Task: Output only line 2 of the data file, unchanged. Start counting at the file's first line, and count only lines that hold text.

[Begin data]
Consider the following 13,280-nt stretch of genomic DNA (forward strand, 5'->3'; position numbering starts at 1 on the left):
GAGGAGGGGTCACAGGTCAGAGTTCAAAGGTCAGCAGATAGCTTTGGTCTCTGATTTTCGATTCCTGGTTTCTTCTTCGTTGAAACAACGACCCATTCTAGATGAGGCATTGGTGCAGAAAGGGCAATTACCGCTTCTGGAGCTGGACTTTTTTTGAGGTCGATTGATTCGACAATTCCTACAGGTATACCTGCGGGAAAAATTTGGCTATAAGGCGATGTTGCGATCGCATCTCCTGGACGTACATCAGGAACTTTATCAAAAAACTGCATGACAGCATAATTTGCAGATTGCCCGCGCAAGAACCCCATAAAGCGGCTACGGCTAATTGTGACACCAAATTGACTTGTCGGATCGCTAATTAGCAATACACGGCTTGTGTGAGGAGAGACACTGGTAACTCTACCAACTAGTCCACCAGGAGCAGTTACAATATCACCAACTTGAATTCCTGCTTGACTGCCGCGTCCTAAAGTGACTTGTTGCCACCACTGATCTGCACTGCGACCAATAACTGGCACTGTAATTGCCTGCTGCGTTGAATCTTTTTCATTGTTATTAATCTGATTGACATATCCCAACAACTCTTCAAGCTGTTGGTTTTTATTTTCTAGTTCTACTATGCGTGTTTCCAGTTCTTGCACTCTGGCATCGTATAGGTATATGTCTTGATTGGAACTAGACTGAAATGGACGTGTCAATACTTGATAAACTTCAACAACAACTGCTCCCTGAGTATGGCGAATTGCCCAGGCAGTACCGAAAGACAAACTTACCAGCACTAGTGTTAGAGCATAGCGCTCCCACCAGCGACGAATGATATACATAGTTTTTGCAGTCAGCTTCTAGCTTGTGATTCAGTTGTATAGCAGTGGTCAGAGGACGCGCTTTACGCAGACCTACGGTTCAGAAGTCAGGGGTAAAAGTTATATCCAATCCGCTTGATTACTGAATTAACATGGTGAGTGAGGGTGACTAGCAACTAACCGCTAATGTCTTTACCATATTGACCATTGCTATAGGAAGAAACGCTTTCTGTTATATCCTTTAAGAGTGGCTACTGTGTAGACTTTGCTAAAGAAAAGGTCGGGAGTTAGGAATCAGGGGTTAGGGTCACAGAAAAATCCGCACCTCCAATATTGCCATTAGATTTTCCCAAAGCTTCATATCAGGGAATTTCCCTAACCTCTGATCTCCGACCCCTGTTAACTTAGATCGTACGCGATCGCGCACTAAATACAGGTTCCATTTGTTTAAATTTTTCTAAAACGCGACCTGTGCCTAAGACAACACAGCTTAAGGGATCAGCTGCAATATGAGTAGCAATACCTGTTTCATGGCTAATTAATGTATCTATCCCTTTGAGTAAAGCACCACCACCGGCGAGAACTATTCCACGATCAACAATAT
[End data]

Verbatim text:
GAGGAGGGGTCACAGGTCAGAGTTCAAAGGTCAGCAGATAGCTTTGGTCTCTGATTTTCGATTCCTGGTTTCTTCTTCGTTGAAACAACGACCCATTCTAGATGAGGCATTGGTGCAGAAAGGGCAATTACCGCTTCTGGAGCTGGACTTTTTTTGAGGTCGATTGATTCGACAATTCCTACAGGTATACCTGCGGGAAAAATTTGGCTATAAGGCGATGTTGCGATCGCATCTCCTGGACGTACATCAGGAACTTTATCAAAAAACTGCATGACAGCATAATTTGCAGATTGCCCGCGCAAGAACCCCATAAAGCGGCTACGGCTAATTGTGACACCAAATTGACTTGTCGGATCGCTAATTAGCAATACACGGCTTGTGTGAGGAGAGACACTGGTAACTCTACCAACTAGTCCACCAGGAGCAGTTACAATATCACCAACTTGAATTCCTGCTTGACTGCCGCGTCCTAAAGTGACTTGTTGCCACCACTGATCTGCACTGCGACCAATAACTGGCACTGTAATTGCCTGCTGCGTTGAATCTTTTTCATTGTTATTAATCTGATTGACATATCCCAACAACTCTTCAAGCTGTTGGTTTTTATTTTCTAGTTCTACTATGCGTGTTTCCAGTTCTTGCACTCTGGCATCGTATAGGTATATGTCTTGATTGGAACTAGACTGAAATGGACGTGTCAATACTTGATAAACTTCAACAACAACTGCTCCCTGAGTATGGCGAATTGCCCAGGCAGTACCGAAAGACAAACTTACCAGCACTAGTGTTAGAGCATAGCGCTCCCACCAGCGACGAATGATATACATAGTTTTTGCAGTCAGCTTCTAGCTTGTGATTCAGTTGTATAGCAGTGGTCAGAGGACGCGCTTTACGCAGACCTACGGTTCAGAAGTCAGGGGTAAAAGTTATATCCAATCCGCTTGATTACTGAATTAACATGGTGAGTGAGGGTGACTAGCAACTAACCGCTAATGTCTTTACCATATTGACCATTGCTATAGGAAGAAACGCTTTCTGTTATATCCTTTAAGAGTGGCTACTGTGTAGACTTTGCTAAAGAAAAGGTCGGGAGTTAGGAATCAGGGGTTAGGGTCACAGAAAAATCCGCACCTCCAATATTGCCATTAGATTTTCCCAAAGCTTCATATCAGGGAATTTCCCTAACCTCTGATCTCCGACCCCTGTTAACTTAGATCGTACGCGATCGCGCACTAAATACAGGTTCCATTTGTTTAAATTTTTCTAAAACGCGACCTGTGCCTAAGACAACACAGCTTAAGGGATCAGCTGCAATATGAGTAGCAATACCTGTTTCATGGCTAATTAATGTATCTATCCCTTTGAGTAAAGCACCACCACCGGCGAGAACTATTCCACGATCAACAATAT